"Your true friend, "CECILY KING.

"P.S. If you answer my letter don't say anything about the pears, because I don't want Dan to find out there's any left. C. K."


"DEAR PETER:—Aunt Olivia says for us all to write a compound letter to cheer you up. We are all awful glad you are getting better. It gave us an awful scare when we heard you were going to die. But you will soon be all right and able to get out again. Be careful you don't catch cold. I am going to bake some nice things for you and send them over, now that the doctor says you can eat them. And I'll send you my rosebud plate to eat off of. I'm only lending it, you know, not giving it. I let very few people use it because it is my greatest treasure. Mind you don't break it. Aunt Olivia must always wash it, not your mother.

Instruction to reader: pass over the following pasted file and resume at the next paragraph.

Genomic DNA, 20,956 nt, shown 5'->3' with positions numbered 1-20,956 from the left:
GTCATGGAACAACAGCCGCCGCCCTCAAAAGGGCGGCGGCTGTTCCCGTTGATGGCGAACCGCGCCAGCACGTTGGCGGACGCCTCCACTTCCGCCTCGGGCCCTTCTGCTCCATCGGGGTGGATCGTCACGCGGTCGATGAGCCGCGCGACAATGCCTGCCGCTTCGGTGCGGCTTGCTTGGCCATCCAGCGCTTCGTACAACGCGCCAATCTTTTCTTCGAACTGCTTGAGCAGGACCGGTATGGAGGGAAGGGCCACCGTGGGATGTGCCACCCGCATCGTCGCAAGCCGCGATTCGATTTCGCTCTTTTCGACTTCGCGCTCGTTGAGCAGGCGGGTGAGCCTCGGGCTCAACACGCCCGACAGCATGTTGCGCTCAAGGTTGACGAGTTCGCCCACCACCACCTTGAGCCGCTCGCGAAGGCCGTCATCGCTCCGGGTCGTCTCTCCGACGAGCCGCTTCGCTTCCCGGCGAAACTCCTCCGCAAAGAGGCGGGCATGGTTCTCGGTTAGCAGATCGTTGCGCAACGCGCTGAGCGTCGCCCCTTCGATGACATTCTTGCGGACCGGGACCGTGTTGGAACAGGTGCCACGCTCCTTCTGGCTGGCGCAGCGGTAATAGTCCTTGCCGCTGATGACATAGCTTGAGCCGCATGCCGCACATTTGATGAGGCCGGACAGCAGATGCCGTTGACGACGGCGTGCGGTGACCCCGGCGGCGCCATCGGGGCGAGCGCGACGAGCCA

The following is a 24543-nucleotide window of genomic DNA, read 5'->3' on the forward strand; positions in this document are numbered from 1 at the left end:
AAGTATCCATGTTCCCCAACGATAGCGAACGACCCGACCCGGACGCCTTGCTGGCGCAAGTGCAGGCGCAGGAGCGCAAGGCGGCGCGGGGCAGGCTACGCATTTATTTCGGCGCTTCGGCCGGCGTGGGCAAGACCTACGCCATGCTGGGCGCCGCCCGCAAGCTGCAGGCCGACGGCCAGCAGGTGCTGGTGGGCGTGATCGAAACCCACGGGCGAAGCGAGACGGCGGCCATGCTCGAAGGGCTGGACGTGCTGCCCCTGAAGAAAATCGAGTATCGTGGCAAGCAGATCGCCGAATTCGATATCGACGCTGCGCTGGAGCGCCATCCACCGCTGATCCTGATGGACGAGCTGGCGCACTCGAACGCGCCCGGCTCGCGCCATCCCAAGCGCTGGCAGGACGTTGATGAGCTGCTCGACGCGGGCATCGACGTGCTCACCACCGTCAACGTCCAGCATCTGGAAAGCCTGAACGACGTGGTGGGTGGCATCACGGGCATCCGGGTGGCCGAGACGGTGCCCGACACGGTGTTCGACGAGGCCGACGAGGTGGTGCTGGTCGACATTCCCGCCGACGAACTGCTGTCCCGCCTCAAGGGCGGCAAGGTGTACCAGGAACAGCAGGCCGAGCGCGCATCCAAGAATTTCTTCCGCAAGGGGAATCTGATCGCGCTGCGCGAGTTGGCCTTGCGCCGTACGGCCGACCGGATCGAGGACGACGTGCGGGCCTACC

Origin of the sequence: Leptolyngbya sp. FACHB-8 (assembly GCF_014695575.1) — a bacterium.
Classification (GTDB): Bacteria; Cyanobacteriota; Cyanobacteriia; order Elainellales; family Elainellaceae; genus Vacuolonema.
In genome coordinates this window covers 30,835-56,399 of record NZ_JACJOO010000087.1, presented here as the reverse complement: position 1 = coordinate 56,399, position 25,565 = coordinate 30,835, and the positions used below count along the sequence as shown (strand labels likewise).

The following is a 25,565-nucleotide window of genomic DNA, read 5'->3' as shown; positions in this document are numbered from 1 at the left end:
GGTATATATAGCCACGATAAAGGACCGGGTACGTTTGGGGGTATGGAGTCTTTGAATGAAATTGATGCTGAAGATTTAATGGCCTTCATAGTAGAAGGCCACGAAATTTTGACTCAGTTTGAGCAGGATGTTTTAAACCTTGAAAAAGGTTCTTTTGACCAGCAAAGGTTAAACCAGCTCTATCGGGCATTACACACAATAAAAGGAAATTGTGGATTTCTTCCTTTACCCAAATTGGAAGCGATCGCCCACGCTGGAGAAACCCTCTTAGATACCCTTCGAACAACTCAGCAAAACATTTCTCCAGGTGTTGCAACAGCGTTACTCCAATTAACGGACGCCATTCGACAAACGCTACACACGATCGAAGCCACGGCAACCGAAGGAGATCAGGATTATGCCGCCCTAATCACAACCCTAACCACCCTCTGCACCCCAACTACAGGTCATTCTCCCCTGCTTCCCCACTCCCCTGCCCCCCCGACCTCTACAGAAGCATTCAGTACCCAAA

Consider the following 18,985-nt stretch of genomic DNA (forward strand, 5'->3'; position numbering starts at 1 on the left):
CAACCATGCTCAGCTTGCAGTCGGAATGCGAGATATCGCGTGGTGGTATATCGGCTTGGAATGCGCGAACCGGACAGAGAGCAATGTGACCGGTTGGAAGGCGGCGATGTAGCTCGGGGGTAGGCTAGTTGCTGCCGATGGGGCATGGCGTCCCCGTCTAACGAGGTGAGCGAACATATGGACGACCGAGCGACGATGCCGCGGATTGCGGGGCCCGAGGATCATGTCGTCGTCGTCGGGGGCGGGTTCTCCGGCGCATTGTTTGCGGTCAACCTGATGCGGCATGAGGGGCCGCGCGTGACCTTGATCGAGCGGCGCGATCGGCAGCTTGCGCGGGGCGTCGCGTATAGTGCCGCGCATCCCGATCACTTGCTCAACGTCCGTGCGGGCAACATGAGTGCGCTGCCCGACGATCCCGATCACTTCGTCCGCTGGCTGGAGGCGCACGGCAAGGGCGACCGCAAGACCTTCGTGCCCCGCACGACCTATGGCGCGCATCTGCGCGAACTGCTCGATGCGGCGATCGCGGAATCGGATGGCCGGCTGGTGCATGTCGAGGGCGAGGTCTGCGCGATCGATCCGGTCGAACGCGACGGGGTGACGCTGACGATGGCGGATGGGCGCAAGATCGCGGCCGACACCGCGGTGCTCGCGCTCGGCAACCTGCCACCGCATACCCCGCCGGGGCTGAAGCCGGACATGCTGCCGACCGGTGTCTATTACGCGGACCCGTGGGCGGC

"I do hope the rest of us won't catch the measles. It must look horrid to have red spots all over your face. We all feel pretty well yet. The Story Girl says as many queer things as ever. Felix thinks he is getting thin, but he is fatter than ever, and no wonder, with all the apples he eats. He has give up trying to eat the bitter apples at last. Beverley has grown half an inch since July, by the mark on the hall door, and he is awful pleased about it. I told him I guessed the magic seed was taking effect at last, and he got mad. He never gets mad at anything the Story Girl says, and yet she is so sarkastic by times. Dan is pretty hard to get along with as usul, but I try to bear pashently with him. Cecily is well and says she isn't going to curl her hair any more. She is so conscienshus. I am glad my hair curls of itself, ain't you?